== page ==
An ideal overjet was observed among 84.3% children followed by increased overjet (8.9%) and edge-to-edge bite (3.5%), while the least frequent type was reverse overjet (1.7%) (Table 3). The evaluation of overbite showed that 72.7% children had ideal overbite, 19.4% had increased bite while 1.5% had anterior open bite, and 1% had reduced bite (Table 4). Similar trend of prevalence was observed among both the sexes with respect to overjet and overbite. Statistical significant difference was found among the sexes with respect to overjet () while no significance was found with regard to overbite ().

tab3
Table 3: Distribution of overjet variations.
tab4
Table 4: Distribution of overbite variations.

The most frequent site of spacing (Table 5) in the maxillary arch coincided with the anthropoid space between the lateral incisor and canine (71.8%); however in mandibular arch it did not coincide with primate spaces; instead, spacing was found at two sites, that is, between canine and lateral incisor (31.1%) and lateral incisor and central incisor (31.0%). The spaces greater than or equal to 2 mm were found most commonly in relation to maxillary primate spaces (1.8%). The sites of contact of teeth were found most frequently between first and second primary molar in both maxilla (99.2%) and mandible (99.3%).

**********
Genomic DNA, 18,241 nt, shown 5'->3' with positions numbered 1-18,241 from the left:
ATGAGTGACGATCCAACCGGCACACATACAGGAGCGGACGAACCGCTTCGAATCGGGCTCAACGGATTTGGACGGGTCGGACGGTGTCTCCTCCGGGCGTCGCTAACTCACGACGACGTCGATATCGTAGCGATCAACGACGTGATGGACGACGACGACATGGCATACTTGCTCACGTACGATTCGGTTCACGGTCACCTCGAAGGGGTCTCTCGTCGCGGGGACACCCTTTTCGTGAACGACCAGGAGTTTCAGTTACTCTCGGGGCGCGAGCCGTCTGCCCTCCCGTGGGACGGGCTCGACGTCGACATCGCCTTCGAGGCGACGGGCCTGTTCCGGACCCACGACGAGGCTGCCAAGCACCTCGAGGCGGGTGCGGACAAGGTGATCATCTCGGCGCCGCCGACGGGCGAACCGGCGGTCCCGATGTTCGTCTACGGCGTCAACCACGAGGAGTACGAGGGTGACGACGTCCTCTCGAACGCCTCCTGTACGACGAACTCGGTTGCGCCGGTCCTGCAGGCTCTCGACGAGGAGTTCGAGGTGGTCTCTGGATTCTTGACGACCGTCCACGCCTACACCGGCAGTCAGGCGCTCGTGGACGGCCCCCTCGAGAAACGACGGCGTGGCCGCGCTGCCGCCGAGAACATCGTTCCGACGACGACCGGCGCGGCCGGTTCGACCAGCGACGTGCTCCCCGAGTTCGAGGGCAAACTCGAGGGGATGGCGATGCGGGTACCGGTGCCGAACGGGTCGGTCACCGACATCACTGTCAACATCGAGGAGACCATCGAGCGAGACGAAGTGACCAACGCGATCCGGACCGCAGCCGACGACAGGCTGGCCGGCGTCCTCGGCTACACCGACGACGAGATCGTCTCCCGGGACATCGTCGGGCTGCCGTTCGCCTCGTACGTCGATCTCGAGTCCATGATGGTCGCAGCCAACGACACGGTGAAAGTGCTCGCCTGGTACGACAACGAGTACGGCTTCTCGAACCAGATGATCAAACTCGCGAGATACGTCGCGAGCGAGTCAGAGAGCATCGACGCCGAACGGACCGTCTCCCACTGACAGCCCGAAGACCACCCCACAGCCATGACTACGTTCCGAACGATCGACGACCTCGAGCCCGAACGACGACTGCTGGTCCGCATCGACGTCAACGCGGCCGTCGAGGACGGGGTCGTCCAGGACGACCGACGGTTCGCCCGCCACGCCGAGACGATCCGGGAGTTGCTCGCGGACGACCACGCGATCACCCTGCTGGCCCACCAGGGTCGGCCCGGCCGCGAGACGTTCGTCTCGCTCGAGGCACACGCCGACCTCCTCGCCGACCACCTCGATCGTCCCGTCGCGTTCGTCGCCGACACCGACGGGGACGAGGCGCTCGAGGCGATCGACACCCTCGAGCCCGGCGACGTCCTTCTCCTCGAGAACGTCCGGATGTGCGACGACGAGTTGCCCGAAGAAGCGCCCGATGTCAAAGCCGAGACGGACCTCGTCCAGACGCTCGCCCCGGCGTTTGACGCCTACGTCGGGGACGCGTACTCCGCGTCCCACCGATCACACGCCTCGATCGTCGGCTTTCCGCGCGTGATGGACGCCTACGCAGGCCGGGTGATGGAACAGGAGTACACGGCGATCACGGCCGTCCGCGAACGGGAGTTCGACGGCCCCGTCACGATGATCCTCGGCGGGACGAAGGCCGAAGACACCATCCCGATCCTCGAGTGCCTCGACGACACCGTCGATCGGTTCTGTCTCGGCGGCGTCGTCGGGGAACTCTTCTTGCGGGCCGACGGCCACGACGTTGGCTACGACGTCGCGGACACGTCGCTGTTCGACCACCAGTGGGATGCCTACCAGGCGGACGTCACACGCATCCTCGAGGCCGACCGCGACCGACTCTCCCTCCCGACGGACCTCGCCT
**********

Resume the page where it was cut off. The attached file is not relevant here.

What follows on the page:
tab5
Table 5: Arch wise prevalence of spacing.

Statistical significant difference was found between the sexes (Table 6) with respect to spaces between first molar and canine (), canine and lateral incisor (), and central and lateral incisor ().

tab6
Table 6: Arch wise and gender wise prevalence of spacing.

4. Discussion

The occlusion of the primary dentition is completely established by the age of 3 years and lasts until about 6 years of age when the first permanent tooth begins to erupt [11]. Understanding the association between morphological aspects in the primary dentition and its transition to the permanent dentition provides the possibility of predicting the final permanent occlusion [12]. The anteroposterior relation of maxillary and mandibular permanent molars is an important criterion for recognition of malocclusions. This determines the necessity of interceptive orthodontics.